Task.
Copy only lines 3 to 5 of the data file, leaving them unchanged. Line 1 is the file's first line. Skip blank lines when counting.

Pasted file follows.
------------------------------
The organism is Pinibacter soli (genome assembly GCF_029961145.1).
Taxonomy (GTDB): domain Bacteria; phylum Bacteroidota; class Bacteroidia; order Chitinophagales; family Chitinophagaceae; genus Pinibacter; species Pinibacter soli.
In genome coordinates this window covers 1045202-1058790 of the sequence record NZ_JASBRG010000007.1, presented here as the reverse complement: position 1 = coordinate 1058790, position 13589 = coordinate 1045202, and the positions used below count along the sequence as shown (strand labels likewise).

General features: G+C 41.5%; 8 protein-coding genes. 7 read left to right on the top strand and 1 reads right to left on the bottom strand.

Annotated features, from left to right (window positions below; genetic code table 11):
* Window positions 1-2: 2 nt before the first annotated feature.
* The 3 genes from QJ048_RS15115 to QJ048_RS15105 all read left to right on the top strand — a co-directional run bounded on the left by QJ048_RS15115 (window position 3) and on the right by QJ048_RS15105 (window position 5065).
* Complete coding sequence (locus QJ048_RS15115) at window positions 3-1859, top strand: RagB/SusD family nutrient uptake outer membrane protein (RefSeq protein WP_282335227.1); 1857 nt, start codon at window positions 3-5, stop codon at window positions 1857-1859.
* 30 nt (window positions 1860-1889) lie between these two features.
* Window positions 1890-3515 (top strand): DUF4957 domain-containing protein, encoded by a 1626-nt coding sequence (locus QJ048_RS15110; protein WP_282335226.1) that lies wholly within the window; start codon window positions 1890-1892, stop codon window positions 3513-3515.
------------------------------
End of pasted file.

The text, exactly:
In genome coordinates this window covers 1045202-1058790 of the sequence record NZ_JASBRG010000007.1, presented here as the reverse complement: position 1 = coordinate 1058790, position 13589 = coordinate 1045202, and the positions used below count along the sequence as shown (strand labels likewise).

General features: G+C 41.5%; 8 protein-coding genes. 7 read left to right on the top strand and 1 reads right to left on the bottom strand.

Annotated features, from left to right (window positions below; genetic code table 11):